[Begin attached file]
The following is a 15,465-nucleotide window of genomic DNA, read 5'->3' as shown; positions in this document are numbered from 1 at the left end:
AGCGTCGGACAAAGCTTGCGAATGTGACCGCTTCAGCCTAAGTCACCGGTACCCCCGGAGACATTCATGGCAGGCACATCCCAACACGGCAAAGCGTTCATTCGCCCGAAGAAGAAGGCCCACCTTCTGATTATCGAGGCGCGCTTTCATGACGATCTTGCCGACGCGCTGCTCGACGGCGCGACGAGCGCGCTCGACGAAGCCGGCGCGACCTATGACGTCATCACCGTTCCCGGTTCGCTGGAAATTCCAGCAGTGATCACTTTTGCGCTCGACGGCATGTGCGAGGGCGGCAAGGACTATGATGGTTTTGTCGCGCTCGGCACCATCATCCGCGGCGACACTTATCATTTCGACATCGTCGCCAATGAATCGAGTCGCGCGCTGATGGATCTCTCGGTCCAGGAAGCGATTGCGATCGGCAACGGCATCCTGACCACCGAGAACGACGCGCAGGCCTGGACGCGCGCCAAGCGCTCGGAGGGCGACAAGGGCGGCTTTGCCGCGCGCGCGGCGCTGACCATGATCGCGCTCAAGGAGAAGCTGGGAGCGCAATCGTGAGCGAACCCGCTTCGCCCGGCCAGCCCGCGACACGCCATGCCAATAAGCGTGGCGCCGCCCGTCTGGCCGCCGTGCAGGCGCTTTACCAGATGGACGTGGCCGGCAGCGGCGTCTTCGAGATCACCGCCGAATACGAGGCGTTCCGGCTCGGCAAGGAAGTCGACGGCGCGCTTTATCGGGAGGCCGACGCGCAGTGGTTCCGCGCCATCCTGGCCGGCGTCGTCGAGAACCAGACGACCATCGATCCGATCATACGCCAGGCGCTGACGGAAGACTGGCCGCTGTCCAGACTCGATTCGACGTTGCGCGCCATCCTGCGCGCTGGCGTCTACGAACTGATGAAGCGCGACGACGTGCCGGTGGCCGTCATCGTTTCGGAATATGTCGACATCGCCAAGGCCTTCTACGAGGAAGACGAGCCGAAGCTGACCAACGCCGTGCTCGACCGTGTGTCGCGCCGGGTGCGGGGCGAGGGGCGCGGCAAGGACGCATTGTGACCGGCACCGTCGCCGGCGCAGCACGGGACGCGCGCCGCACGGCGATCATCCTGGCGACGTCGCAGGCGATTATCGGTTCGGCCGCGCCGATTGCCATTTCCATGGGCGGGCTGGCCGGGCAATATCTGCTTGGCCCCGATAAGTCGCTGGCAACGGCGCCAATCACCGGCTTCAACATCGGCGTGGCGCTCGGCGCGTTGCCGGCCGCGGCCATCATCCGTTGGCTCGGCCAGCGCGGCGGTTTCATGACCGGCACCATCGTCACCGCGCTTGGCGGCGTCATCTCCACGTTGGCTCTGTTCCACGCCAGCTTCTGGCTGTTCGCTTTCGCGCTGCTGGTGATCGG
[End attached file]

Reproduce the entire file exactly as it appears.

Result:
The following is a 15,465-nucleotide window of genomic DNA, read 5'->3' as shown; positions in this document are numbered from 1 at the left end:
AGCGTCGGACAAAGCTTGCGAATGTGACCGCTTCAGCCTAAGTCACCGGTACCCCCGGAGACATTCATGGCAGGCACATCCCAACACGGCAAAGCGTTCATTCGCCCGAAGAAGAAGGCCCACCTTCTGATTATCGAGGCGCGCTTTCATGACGATCTTGCCGACGCGCTGCTCGACGGCGCGACGAGCGCGCTCGACGAAGCCGGCGCGACCTATGACGTCATCACCGTTCCCGGTTCGCTGGAAATTCCAGCAGTGATCACTTTTGCGCTCGACGGCATGTGCGAGGGCGGCAAGGACTATGATGGTTTTGTCGCGCTCGGCACCATCATCCGCGGCGACACTTATCATTTCGACATCGTCGCCAATGAATCGAGTCGCGCGCTGATGGATCTCTCGGTCCAGGAAGCGATTGCGATCGGCAACGGCATCCTGACCACCGAGAACGACGCGCAGGCCTGGACGCGCGCCAAGCGCTCGGAGGGCGACAAGGGCGGCTTTGCCGCGCGCGCGGCGCTGACCATGATCGCGCTCAAGGAGAAGCTGGGAGCGCAATCGTGAGCGAACCCGCTTCGCCCGGCCAGCCCGCGACACGCCATGCCAATAAGCGTGGCGCCGCCCGTCTGGCCGCCGTGCAGGCGCTTTACCAGATGGACGTGGCCGGCAGCGGCGTCTTCGAGATCACCGCCGAATACGAGGCGTTCCGGCTCGGCAAGGAAGTCGACGGCGCGCTTTATCGGGAGGCCGACGCGCAGTGGTTCCGCGCCATCCTGGCCGGCGTCGTCGAGAACCAGACGACCATCGATCCGATCATACGCCAGGCGCTGACGGAAGACTGGCCGCTGTCCAGACTCGATTCGACGTTGCGCGCCATCCTGCGCGCTGGCGTCTACGAACTGATGAAGCGCGACGACGTGCCGGTGGCCGTCATCGTTTCGGAATATGTCGACATCGCCAAGGCCTTCTACGAGGAAGACGAGCCGAAGCTGACCAACGCCGTGCTCGACCGTGTGTCGCGCCGGGTGCGGGGCGAGGGGCGCGGCAAGGACGCATTGTGACCGGCACCGTCGCCGGCGCAGCACGGGACGCGCGCCGCACGGCGATCATCCTGGCGACGTCGCAGGCGATTATCGGTTCGGCCGCGCCGATTGCCATTTCCATGGGCGGGCTGGCCGGGCAATATCTGCTTGGCCCCGATAAGTCGCTGGCAACGGCGCCAATCACCGGCTTCAACATCGGCGTGGCGCTCGGCGCGTTGCCGGCCGCGGCCATCATCCGTTGGCTCGGCCAGCGCGGCGGTTTCATGACCGGCACCATCGTCACCGCGCTTGGCGGCGTCATCTCCACGTTGGCTCTGTTCCACGCCAGCTTCTGGCTGTTCGCTTTCGCGCTGCTGGTGATCGG